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Bill Gates is fond of using his bully pulpit to talk about “miracles” and “magic.” Gates has featured one or both words in nearly all of his annual wrap-up letters for the Bill & Melinda Gates Foundation (2009, 2010, 2011, 2012, 2014, 2016 and 2017), most often in reference to the Gates Foundation’s outsized financial and ideological support for global vaccine programs. As Gates says, “In the same way that during my Microsoft career I talked about the magic of software, I now spend my time talking about the magic of vaccines.”
Gates’s words give us an immediate clue that he is engaging in his own brand of magical thinking—which social scientists define as “illogical causal reasoning.” How else to explain his simplistic endorsement of vaccines as a miraculous intervention with unmitigated benefits and no down side? The Gates Foundation’s global spreadsheet appears to have no room to tally the massive flood of vaccine injuries afflicting children worldwide, despite abundant evidence that this damage is standing the vaccine risk-benefit calculus on its head and turning childhood into an extended round of Russian roulette.
Let’s Report History Accurately
In a widely cited 2014 blog post on the “miracle of vaccines,” Gates expressed enthusiasm about the “inspiring” data on vaccines and the “fantastic” and “phenomenal” progress being made to expand vaccine coverage. There is one major problem with Gates’ professed reliance on “data,” which is that the philanthropist ignores fundamental historical facts governing infectious disease and vaccine timelines.
Vital statistics data reveal that in the U.S. and elsewhere, fatalities from diseases such as scarlet fever—in the absence of any vaccine—had become quite rare by the mid-20th century. Mortality from infectious diseases such as measles and whooping cough (pertussis) also had declined rapidly, well before the introduction of the corresponding vaccines (see Figure 1). A meticulous review of U.S. mortality data from 1900–1973 concluded:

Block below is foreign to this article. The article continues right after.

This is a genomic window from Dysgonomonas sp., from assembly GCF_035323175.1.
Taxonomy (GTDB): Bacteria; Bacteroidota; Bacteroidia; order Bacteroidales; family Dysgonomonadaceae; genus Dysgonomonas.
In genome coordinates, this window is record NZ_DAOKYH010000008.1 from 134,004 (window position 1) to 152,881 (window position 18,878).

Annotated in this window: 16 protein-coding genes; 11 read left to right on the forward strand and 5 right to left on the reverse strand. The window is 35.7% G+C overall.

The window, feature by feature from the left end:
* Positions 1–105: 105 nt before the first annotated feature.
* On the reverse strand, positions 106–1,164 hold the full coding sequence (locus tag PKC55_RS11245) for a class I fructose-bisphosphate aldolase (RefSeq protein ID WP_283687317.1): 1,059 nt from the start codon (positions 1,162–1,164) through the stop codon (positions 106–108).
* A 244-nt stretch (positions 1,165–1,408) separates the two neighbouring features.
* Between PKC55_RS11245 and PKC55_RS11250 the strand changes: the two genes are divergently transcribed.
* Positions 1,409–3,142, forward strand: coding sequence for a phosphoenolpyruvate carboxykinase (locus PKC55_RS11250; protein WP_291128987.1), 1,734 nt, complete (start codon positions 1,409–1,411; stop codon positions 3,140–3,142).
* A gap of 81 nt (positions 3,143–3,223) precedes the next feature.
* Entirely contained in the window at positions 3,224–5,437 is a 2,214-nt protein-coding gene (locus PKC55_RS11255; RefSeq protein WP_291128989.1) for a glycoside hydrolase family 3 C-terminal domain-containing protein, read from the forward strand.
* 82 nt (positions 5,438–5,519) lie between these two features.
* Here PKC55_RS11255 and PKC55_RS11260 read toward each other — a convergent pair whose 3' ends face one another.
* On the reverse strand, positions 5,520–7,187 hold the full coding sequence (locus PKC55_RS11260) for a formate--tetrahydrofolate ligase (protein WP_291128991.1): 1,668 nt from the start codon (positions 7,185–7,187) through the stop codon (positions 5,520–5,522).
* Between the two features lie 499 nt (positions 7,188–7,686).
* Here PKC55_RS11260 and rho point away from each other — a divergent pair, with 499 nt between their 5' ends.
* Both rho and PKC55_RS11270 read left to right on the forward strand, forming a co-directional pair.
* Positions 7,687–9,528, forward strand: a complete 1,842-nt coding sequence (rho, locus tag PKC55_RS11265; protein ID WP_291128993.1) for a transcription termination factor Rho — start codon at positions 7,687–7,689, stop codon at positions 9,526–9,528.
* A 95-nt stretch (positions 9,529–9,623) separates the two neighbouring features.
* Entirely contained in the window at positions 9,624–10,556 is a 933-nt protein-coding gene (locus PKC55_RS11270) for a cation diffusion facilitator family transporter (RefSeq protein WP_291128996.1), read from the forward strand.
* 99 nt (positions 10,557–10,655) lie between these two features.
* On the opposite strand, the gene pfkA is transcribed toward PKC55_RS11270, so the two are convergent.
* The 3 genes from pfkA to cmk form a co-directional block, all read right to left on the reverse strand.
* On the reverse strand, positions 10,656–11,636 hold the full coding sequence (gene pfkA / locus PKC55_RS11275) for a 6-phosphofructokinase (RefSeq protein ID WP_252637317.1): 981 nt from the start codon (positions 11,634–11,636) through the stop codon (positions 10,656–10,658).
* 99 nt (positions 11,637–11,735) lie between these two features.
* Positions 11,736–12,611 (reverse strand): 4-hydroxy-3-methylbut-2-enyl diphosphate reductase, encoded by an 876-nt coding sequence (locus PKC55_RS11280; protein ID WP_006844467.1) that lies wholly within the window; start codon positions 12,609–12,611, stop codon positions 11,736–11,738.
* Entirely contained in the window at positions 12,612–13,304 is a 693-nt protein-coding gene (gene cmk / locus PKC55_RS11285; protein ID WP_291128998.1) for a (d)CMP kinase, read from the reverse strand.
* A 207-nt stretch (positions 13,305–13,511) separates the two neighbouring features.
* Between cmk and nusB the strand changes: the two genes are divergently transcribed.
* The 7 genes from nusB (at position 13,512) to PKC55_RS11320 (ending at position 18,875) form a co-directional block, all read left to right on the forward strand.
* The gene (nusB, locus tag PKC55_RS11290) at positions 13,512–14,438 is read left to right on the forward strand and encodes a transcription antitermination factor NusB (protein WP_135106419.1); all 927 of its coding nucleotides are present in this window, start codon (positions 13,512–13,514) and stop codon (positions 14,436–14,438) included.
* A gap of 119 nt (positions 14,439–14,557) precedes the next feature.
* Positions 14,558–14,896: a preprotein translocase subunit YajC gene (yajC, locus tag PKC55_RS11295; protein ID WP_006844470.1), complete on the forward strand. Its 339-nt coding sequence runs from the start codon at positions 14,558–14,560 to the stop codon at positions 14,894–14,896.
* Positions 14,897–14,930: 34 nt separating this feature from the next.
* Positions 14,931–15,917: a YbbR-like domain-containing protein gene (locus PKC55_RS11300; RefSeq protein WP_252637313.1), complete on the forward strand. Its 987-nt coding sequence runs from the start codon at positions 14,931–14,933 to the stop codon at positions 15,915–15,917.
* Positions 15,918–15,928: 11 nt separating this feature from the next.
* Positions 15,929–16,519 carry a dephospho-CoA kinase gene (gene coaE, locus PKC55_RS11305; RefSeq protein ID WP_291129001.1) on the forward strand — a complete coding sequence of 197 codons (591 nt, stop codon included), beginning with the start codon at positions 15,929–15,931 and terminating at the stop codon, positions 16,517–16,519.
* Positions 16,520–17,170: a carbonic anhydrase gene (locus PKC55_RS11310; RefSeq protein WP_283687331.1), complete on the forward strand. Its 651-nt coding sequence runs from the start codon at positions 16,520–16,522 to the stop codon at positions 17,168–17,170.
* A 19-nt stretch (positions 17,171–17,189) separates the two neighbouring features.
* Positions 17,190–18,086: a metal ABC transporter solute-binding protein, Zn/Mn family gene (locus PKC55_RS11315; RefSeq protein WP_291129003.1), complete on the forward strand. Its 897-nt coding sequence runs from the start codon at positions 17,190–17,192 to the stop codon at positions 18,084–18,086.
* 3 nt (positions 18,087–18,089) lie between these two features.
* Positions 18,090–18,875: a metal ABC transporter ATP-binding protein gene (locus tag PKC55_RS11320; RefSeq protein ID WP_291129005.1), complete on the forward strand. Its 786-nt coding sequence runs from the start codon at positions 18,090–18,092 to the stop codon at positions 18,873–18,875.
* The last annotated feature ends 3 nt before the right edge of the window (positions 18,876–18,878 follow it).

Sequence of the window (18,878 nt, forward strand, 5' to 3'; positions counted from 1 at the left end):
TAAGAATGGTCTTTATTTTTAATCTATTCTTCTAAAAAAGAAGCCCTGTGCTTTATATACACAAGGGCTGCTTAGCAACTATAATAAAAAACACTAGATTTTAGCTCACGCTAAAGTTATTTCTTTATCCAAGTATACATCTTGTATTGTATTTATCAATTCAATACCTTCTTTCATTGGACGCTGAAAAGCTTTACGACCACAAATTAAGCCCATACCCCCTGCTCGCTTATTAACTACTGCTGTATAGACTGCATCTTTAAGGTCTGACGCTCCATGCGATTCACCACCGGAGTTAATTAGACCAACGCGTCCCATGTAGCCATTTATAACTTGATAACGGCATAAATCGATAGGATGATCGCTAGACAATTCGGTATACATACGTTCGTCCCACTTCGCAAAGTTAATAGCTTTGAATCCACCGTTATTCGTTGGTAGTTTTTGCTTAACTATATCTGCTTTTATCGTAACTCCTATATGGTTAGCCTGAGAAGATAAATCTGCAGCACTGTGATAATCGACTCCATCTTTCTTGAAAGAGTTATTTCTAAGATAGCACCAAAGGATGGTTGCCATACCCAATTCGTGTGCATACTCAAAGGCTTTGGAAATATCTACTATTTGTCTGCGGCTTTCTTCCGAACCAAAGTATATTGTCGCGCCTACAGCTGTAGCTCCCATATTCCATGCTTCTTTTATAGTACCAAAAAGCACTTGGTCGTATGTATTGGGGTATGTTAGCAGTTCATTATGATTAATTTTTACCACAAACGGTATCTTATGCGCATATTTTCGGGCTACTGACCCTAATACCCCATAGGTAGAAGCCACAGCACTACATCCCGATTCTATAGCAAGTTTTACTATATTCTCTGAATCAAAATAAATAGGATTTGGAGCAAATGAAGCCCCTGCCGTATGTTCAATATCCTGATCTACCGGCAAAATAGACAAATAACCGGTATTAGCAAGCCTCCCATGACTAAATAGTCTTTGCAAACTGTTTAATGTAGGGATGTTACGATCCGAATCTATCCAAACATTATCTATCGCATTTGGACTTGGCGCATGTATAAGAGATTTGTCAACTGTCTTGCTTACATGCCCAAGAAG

“Medical measures [such as vaccines] contributed little to the overall decline in mortality in the United States since about 1900—having in many instances been introduced several decades after a marked decline had already set in.”
The same researchers, in another article, chastised the medical establishment for its misplaced confidence in “magic bullets” (there is that word “magic” again!). Instead, if the decline in infectious disease incidence and mortality in the last century represented any kind of “miracle,” the phenomenon was, by all honest accounts, attributable to classic and long-term public health measures such as better sanitation and, especially, improved nutrition. A study of 20th-century mortality trends in Italy found a significant association between increased caloric intake and declining mortality, reflecting “progress in average nutritional status, lifestyle quality, socioeconomic level and hygienic conditions.” Moreover, mortality dropped most sharply in Italy’s youngest age groups—who were “probably the most sensible to the changes in nutrition and wellness.” Even early 20th-century epidemiologists who were inclined to give some credit to vaccines recognized that other factors were at play, including changes in “human resistance and bacterial quality” as well as factors yet to be determined.